- Museum number
- Object: The Witch of Endor and the Unexpected Ghost. Satirist October 1st 1813.-
Plate to the 'Satirist', xiii. 289. 'Explanation of the Plate', pp. 289-95. The ghost of Pitt (left), irradiated and standing upon clouds, looks sternly towards Burdett and a miscellaneous assortment of opponents of the Government in Ireland. He is elongated and corpse-like, in a shroud with the sleeves of his Chancellor of the Exchequer's gown. Burdett, 'the witch of Endor', who is conducting an incantation, alone confronts him boldly, though with defiant alarm. He stands with legs astride, wearing a long cloak over waistcoat, with a high shirt-collar, and pantaloons; on his breast is a skull and cross-bones. In his right hand is a large dagger, dripping blood; in his left is a tall staff topped by a large cap of Liberty from which writhing serpents emerge. Before him is a large cauldron standing among flames, and boiling over with a (red) froth of 'Protestant Blood'. In the flames are a crown, a mitre, a crosier, and documents: 'Bill of Rights', 'Habeas Corpus'; under his foot is 'Magna Charta' and a sceptre. He declaims:
'Spirit of Fitzg—r—ld hear!
By the blood of Robespierre;
By Danton's bowl; by Marat's Knife;
By Napoleon's spell bound life;
By the Shapes of Fear that wave
The gorey wing oe'r Orleans grave
Rise from thy dishonoured Tomb!!
Crouching on the ground between Burdett's legs is O'Connell, much alarmed; one hand rests on a brief inscribed: 'Retaining Fee in King v Magee 10 Guine[a]s Councellor O'Connell'; he is 'repeating Ave Marias' (p. 295). On the extreme right is a window, through which General Mathew (copied from No. 10163 by Gillray), identified by a paper projecting from his pocket: 'General Matthew') is about to leap. One foot is on the sill, the other on a table on which is a paper kept in place by a massive ink-stand, with a list of names or signatures: 'Burdett', 'Bryon', 'Matthew', 'Hutchins[on]', 'Landaff'. Bryan, dressed as a military officer, rushes towards the window clutching Mathew's coat-tails; a dagger is thrust through his belt, and he holds a baton inscribed 'Cheif of the Boys of Kil . . .', he looks over his shoulder, exclaiming, "Pitt: by all thats Terrible." In front of him, lying prone, is Landaff, Mathew's brother, a slim military officer (his coat coloured green); his eyes are closed and he holds a cross to which a rosary is attached. A man wearing (green) military dress and holding a (green) flag inscribed 'Toleration For Ever Down with the Protestants'; he cries: "From the Red Sea by St Patrick" and staggers back in consternation. Behind him a crowd of Irish ragamuffins with spears flee in terror to the right. A Gothic window indicates a wall behind them. On the wall on the left, and partly obliterated by rays from Pitt, is a picture of a guillotine. The victim's head is in the basket; blood gushes from the neck; a mitre shows that the body is that of a bishop.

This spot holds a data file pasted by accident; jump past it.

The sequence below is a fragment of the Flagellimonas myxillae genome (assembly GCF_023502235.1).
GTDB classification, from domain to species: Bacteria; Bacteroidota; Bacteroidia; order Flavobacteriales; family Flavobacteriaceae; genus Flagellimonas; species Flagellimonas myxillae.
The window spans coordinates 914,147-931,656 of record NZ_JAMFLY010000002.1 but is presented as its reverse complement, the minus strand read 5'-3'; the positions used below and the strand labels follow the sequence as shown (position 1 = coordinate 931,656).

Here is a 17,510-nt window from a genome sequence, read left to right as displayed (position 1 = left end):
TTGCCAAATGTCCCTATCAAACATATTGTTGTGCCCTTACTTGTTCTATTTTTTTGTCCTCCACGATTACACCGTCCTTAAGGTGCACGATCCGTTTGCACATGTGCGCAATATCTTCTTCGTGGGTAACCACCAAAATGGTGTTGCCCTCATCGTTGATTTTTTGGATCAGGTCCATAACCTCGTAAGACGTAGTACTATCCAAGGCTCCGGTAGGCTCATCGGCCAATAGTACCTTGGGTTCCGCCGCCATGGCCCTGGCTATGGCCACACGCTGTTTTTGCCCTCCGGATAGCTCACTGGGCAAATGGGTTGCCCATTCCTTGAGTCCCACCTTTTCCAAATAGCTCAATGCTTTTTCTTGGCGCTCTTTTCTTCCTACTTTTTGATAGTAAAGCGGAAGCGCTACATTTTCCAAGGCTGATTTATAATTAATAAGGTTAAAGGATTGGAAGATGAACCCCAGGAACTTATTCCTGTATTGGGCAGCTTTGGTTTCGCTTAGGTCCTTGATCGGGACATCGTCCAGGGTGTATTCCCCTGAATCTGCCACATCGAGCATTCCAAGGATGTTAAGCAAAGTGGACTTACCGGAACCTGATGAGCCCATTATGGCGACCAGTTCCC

1 October 1813.
- Production date
Height: 240 millimetres
Width: 388 millimetres
- Curator's comments
- (Description and comment from M. Dorothy George, 'Catalogue of Political and Personal Satires in the British Museum', IX, 1949)
According to the text Burdett visited Landaff at Thomastown in August. Discontented at the decline of the radical fortunes in England, they discussed the prospects of 'a grand display of popular feeling' in Ireland. Burdett, in order to probe the future, pledged himself to raise a spirit by a long invocation to Fitzgerald (opening lines on the plate), to discover the prospects of an armed rising in Ireland. In place of Fitzgerald (see No. 9227, &c.) Pitt appeared; the terror of the company was abated only by Napoleon's Dresden bulletin (cf. No. 12086). For the ghost of Pitt see No. 11895; Murray, exasperated by Whitbread's letter, continued to threaten Chapman, and applied to Burdett who gave him a cheque on Coutts, which increased his delusion. 'Examiner', 1813, p. 561 f. Landaff, Mathews, and Hutchinson (who had recently made a gross attack in the Lords on the Regent) were Irish M.P.'s in favour of Emancipation. For Orleans (Egalite) see No. 8292, &c. For Bryan see Hugh Bryan, 'The Autobiography of an Irish Rebel', 1866. For O'Connell's defence of John Magee, July 1813, see 'Ann. Reg.' 1813, pp. 269-74.
Reid, No. 258. Cohn, No. 724.
Coloured impression not folded, showing that it was issued separately.
- Not on display
- Acquisition date
- Prints and Drawings
- Registration number